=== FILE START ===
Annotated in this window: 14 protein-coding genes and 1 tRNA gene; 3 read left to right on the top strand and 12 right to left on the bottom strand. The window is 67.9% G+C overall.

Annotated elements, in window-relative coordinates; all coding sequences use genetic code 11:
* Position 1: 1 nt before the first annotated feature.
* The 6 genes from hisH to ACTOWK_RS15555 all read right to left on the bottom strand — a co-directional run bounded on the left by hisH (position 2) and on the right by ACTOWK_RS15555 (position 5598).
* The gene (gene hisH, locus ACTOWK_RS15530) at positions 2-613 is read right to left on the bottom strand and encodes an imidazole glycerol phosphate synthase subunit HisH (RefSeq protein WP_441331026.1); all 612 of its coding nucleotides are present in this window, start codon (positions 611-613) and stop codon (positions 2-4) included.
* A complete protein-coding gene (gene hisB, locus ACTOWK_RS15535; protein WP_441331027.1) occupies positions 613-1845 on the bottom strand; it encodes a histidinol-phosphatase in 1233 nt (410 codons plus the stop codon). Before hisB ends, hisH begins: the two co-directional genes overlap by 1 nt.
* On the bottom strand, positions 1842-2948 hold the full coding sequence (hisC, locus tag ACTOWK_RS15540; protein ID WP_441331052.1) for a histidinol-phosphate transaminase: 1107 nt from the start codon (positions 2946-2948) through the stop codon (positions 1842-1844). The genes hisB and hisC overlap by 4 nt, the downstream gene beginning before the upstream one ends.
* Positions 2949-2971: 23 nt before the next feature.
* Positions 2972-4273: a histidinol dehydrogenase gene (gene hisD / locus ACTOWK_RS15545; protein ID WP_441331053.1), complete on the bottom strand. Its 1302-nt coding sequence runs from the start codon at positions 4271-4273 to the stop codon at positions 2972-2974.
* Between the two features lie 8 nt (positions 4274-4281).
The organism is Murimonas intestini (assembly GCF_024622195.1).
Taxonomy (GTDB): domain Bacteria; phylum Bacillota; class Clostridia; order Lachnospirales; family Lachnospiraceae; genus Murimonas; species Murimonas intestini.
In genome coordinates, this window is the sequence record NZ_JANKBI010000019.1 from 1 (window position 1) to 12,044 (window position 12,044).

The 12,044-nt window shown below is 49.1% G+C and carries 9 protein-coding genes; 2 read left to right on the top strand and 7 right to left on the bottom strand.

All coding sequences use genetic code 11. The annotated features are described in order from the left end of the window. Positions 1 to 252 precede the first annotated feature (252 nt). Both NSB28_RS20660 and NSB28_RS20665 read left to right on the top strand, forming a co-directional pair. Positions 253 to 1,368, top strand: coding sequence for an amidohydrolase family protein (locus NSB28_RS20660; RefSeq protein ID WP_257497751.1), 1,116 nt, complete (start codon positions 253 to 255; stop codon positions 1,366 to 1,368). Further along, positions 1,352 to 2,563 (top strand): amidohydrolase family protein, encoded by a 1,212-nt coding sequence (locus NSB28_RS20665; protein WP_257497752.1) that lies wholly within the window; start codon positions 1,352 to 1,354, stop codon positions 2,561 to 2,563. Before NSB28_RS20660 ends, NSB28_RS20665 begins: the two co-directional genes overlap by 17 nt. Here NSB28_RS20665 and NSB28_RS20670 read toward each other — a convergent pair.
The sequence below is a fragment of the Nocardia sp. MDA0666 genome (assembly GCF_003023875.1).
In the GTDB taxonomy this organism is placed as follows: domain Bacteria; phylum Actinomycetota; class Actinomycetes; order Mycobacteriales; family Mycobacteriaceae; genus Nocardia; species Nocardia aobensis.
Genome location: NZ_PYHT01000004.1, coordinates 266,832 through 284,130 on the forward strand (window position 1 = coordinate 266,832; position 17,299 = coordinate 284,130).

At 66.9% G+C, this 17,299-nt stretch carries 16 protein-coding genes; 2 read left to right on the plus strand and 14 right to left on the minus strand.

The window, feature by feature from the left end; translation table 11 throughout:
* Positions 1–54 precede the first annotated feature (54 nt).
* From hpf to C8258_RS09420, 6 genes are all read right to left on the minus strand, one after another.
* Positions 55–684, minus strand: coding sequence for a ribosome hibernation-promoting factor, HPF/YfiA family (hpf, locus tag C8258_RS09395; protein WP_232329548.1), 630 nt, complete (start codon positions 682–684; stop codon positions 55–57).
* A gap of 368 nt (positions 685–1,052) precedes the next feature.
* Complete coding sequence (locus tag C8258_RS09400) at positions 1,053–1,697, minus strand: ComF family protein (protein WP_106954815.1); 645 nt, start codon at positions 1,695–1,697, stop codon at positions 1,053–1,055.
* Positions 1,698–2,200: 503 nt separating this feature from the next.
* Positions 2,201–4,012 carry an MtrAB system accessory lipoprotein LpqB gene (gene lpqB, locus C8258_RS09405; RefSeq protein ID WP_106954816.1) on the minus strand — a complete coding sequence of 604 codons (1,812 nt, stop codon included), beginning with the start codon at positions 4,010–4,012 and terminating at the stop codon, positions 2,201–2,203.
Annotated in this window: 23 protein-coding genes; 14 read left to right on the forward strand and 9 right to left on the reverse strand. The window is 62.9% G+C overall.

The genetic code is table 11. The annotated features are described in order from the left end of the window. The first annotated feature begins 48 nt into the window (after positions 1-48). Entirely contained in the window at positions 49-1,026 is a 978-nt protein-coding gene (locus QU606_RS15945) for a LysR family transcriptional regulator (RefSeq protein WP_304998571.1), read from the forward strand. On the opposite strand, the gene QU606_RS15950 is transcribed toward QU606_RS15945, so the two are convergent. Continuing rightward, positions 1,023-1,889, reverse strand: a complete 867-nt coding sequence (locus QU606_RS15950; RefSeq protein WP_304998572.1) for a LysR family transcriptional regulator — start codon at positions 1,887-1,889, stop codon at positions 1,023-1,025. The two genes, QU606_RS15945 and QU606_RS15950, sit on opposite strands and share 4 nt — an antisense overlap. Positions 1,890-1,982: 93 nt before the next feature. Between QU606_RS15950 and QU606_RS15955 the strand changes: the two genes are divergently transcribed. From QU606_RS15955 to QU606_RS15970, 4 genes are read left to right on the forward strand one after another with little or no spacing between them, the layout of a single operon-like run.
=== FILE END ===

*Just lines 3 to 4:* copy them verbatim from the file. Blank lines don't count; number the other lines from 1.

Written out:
* Position 1: 1 nt before the first annotated feature.
* The 6 genes from hisH to ACTOWK_RS15555 all read right to left on the bottom strand — a co-directional run bounded on the left by hisH (position 2) and on the right by ACTOWK_RS15555 (position 5598).